Leading Journal of the Irish & UK Fishing Industries


 A Donegal teenager with Down Syndrome who has a passion for the sea has taken a big step towards following his dream to work in the marine sector.

Sixteen-year-old Seán Boyle recently passed his three-day Bord Iascaigh Mhara (BIM) Basic Safety Training course which will allow him to work on a boat or ferry.

Séan, who lives on Árainn Mhór Island and who is described as having “sea blood” running through his veins, is the third brother in his family to undergo the training. He got his love of the sea from his fisherman father, John.

A Transition Year student at Gairmscoil Mhic Diarmada on Árainn Mhór, Seán had to undergo three days of training at the BIM National Fisheries College in Greencastle to receive his safety card. The training involved tasks such as jumping into a pool with safety gear, going on a life raft on his own and doing elementary first aid. Seán excelled in everything that came his way.

Seán’s mother, Elaine, said the family couldn’t be prouder of Seán who is the youngest of five children. 

Said Elaine: Seán is a brilliant character and people person and doesn’t let much get in his way! Our family is steeped in fishing tradition and as soon as he could walk, Seán would put on his wellies and follow his Dad when he was going out in the boat.”


Pictured with Séan are his parents John and Elaine in Burtonport after the 16years old helped on the Arranmore Ferry.
Photo Brian Farrell

Seán learned to swim when he was younger, getting the ferry every Saturday with his mother across to the mainland to take lessons in Letterkenny pool. It took him longer than usual to learn to swim. “It was a real commitment, but he was determined,” said Elaine. 

He wants to work on our local ferry, and this is now something achievable because he has passed his safety training which has provided him with a life skill which will help him in the long term to get a job and be more independent,” she said.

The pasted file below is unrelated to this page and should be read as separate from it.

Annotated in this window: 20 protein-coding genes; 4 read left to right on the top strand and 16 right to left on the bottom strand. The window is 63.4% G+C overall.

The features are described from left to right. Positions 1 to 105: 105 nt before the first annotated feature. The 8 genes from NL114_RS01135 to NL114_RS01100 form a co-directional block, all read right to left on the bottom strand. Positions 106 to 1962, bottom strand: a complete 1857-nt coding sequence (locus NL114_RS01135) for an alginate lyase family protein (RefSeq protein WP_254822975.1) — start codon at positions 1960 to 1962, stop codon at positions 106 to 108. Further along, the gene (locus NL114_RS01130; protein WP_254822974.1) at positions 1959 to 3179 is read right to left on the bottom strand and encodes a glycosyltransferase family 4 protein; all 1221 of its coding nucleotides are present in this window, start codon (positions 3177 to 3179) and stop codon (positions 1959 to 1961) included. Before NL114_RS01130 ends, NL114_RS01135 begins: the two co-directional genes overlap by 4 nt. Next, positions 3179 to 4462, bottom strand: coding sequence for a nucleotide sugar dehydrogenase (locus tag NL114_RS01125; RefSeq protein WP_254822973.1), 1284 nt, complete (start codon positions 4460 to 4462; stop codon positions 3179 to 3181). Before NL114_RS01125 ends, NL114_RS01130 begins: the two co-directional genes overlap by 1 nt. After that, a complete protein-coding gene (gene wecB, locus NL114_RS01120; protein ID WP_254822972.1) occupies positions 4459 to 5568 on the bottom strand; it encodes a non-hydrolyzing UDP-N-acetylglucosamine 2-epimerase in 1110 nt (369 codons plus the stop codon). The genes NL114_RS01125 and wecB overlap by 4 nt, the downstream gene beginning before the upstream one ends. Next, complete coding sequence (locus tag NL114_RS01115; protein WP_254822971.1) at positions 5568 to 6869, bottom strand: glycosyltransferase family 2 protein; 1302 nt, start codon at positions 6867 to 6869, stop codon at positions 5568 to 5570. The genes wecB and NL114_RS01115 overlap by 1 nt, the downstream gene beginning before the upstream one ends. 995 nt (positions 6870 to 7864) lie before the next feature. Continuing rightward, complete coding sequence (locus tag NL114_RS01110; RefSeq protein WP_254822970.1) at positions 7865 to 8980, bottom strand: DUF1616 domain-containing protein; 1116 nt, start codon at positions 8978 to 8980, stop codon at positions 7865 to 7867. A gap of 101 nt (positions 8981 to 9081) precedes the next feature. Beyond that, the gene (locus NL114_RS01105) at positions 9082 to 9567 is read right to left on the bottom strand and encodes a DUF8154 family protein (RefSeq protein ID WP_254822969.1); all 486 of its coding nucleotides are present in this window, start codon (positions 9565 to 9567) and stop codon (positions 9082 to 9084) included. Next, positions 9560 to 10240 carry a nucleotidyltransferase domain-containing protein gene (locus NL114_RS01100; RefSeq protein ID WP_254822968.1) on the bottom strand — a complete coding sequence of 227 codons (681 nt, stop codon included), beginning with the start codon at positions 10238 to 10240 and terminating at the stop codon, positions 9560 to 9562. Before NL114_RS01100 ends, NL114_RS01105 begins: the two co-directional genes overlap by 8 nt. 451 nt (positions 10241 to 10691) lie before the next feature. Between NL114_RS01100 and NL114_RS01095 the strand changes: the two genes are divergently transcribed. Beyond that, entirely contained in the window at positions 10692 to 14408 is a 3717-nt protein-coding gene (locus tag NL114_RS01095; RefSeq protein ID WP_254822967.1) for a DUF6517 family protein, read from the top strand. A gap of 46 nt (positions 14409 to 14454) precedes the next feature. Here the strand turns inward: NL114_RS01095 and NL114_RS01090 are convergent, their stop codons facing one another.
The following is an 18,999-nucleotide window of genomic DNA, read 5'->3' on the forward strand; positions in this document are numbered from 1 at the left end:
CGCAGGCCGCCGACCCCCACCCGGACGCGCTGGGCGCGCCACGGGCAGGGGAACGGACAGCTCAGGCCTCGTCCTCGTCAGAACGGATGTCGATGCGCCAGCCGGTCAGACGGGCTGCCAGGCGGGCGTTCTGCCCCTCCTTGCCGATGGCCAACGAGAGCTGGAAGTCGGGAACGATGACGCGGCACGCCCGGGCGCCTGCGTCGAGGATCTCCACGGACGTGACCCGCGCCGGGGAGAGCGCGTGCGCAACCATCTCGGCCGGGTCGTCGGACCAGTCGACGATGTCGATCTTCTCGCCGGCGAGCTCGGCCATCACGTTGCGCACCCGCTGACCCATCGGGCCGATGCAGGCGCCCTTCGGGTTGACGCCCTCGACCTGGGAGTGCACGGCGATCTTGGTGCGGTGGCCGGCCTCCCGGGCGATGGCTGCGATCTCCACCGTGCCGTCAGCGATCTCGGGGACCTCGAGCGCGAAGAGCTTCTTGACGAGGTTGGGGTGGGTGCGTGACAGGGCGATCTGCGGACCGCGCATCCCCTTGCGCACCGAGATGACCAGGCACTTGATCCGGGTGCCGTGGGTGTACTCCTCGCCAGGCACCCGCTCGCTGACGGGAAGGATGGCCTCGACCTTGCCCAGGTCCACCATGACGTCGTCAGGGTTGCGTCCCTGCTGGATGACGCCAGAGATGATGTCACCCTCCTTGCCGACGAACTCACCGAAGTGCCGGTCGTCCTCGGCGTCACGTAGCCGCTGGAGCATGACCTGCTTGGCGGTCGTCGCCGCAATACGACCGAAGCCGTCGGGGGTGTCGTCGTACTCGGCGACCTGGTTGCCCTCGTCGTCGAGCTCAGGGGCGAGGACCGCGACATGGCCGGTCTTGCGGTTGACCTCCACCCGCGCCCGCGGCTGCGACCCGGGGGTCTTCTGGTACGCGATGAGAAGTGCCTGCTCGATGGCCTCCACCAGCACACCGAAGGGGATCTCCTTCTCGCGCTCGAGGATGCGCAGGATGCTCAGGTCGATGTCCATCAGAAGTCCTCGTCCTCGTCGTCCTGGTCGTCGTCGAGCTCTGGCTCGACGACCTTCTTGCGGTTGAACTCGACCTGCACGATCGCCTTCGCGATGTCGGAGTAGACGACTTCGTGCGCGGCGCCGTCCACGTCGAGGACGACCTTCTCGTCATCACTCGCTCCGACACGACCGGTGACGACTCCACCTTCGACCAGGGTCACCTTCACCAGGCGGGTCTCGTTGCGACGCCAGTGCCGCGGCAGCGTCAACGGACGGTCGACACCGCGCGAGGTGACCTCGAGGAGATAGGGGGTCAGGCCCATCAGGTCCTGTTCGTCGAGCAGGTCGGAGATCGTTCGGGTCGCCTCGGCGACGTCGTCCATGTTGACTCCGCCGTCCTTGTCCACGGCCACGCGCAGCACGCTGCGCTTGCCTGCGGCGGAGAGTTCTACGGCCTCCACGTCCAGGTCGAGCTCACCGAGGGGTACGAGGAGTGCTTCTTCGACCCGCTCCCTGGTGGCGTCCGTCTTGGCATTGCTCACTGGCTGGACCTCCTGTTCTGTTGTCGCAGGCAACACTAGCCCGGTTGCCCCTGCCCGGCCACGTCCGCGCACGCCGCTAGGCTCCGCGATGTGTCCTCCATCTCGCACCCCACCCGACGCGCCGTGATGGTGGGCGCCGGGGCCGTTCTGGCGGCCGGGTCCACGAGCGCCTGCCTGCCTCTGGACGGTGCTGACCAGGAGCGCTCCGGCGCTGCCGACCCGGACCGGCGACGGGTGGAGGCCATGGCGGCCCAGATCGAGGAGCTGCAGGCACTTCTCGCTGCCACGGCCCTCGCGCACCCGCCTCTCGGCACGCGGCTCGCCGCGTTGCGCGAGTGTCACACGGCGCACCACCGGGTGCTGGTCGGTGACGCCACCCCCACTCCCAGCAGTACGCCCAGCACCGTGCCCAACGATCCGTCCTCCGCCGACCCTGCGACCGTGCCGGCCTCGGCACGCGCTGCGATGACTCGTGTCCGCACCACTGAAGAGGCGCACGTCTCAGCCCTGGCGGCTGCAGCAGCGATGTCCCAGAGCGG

A delighted Seán said: “If my brothers can do it why shouldn’t I! I am really looking forward to working on a boat some day.”

Seán’s teacher, Florence Calais, helped him apply for the BIM training, and the plan is he will do his TY work placement in the coming weeks on one of the island ferries.

Seán is a lovely lad and a pure joy to teach. When he completed the training, it was announced on the intercom at school, and all the students lined up in the corridor to cheer Seán on when he arrived back.”

Seán is very outgoing, and he does project work in class which suits him better. He loves to learn having fun. I believe people can often learn more outside of the curriculum and school by seeing how the world works and meeting people.” she said.


Garvan Meehan, Principal of the BIM National Fisheries College of Ireland in Greencastle, said: “It was a joy to have Seán on the course in Greencastle. He completed all the tasks with no problems and was so excited to have his training card which is an important step forward towards achieving his goal to work at sea.”

Seán is a great example that you can achieve your dreams if you are determined and committed and supported in doing so.”

Barry Sheridan, CEO of Down Syndrome Ireland, said: “We’re all incredibly proud of Sean and his achievement. It’s such an impressive qualification, and we know that Sean is going to be an asset to any vessel he serves on.”

We at Down Syndrome Ireland, and all our branches and members, are constantly trying to forge new opportunities for people with Down syndrome, and Sean is a real trailblazer. I know Sean’s Bord Iascaigh Mhara card will be the passport to a brilliant future”.

Séan on Arranmore Ferry.  Photo Brian Farrell


Minister for Agriculture, Food and the Marine, Charlie McConalogue, congratulated his fellow Donegal native, Seán, on his “incredible achievement”, and wished him the best of luck with his future career at sea.

An inclusive culture and spirit of opportunity, where everyone has the chance to contribute and achieve their dreams, is vital. Diversity and inclusion adds to the richness of our society   and I am delighted for Seán.”

BIM is the primary training body for the seafood industry in Ireland, and runs Basic Safety Training at its National Fisheries Colleges in Greencastle, Co. Donegal, Castletownbere, Co. Cork, and two mobile coastal training units around our coastlines.